brain22The American Heart Association states that non-invasive brain stimulation may assist stroke patients in recovering speech and language function. During the small study appearing in the journal Stroke, researchers reportedly treated a total of 24 stroke patients with a wide range of aphasia at the Rehanova rehabilitation hospital and the Max-Planck-Institute for neurological research in Cologne, Germany.

Thirteen patients were treated with transcranial magnetic stimulation (TMS) while 11 patients received sham stimulation. An American Heart Association news release notes that patients received 20 minutes of TMS or sham stimulation followed by 45 minutes of speech and language therapy for 10 days. The results suggest that the TMS group exhibited an average improvement three times greater than the non-TMS group.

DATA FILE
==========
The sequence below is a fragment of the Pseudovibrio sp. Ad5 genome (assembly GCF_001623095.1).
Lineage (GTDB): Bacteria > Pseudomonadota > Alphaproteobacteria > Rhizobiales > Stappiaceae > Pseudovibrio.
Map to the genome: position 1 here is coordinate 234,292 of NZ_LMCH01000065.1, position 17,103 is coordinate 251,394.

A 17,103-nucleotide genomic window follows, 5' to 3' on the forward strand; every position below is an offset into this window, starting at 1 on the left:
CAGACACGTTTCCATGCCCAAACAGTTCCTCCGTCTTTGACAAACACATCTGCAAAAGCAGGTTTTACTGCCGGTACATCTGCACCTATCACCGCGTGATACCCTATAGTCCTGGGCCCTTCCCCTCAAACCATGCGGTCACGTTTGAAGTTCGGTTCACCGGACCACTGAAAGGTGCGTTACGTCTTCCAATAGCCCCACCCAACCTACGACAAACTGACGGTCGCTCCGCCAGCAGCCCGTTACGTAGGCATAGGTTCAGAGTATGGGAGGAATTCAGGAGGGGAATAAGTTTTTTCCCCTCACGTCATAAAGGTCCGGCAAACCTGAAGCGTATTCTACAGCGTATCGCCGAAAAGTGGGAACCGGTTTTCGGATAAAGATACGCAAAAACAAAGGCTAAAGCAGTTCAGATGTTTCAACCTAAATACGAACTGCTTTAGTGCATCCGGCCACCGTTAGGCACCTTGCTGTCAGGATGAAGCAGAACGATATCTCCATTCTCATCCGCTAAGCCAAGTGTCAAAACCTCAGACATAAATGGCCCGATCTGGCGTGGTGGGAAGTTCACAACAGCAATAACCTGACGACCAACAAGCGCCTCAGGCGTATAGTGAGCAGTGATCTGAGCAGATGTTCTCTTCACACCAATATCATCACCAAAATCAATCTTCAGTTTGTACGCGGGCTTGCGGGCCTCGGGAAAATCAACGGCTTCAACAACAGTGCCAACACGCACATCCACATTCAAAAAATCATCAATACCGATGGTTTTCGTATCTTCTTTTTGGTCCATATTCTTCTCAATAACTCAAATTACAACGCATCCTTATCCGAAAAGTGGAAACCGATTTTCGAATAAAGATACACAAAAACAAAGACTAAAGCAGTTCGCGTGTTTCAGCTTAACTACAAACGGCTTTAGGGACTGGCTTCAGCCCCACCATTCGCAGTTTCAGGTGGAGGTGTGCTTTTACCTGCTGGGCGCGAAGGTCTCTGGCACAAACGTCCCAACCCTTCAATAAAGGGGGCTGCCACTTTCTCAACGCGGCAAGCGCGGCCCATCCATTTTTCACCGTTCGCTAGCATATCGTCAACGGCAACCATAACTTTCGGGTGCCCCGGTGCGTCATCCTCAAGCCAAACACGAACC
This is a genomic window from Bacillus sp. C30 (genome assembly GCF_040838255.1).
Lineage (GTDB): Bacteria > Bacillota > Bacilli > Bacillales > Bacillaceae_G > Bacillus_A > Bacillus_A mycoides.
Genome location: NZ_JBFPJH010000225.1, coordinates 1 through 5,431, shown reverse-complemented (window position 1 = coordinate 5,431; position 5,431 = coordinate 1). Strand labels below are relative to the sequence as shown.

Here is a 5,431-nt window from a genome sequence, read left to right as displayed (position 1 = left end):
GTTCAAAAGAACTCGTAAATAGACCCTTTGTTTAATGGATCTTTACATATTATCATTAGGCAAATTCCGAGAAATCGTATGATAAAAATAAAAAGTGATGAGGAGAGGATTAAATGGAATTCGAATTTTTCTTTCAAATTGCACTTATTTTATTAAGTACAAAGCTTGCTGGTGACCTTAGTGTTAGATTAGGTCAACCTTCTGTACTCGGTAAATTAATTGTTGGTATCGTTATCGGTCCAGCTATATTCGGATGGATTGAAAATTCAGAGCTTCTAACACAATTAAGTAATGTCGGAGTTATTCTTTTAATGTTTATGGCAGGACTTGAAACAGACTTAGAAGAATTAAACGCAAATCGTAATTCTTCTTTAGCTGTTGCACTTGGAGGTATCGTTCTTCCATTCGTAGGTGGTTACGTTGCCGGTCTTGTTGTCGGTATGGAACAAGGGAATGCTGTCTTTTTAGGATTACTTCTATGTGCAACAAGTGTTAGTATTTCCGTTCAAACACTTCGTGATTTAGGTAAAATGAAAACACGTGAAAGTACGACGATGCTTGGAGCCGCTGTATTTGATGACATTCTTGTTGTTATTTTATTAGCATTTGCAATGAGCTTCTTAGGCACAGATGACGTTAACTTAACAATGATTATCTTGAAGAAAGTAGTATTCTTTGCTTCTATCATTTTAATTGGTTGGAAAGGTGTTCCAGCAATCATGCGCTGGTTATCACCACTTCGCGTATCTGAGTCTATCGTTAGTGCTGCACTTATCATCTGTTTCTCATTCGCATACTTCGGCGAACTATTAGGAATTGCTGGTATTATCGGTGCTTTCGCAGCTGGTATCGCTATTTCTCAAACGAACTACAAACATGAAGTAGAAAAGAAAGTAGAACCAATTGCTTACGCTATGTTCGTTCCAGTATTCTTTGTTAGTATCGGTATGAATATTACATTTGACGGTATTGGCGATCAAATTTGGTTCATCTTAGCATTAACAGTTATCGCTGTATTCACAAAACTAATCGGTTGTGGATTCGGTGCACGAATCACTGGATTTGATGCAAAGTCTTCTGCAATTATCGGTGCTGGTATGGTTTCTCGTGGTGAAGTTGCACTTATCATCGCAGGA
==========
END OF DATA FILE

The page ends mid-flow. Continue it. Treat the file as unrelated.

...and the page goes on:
Alexender Thiel, MD, study lead author, associate professor of neurology and neurosurgery at McGill University in Montreal, Quebec, Canada, rearticulates the results, emphasizing that, “TMS had the biggest impact on improvement in anomia, [and] the inability to name objects, which is one of the most debilitating aphasia symptoms.”

Thiel adds that integration of brain stimulation within about 5 weeks post-stroke may prove effect, “because genes controlling the recovery process are active during this time window.”

Source: American Heart Association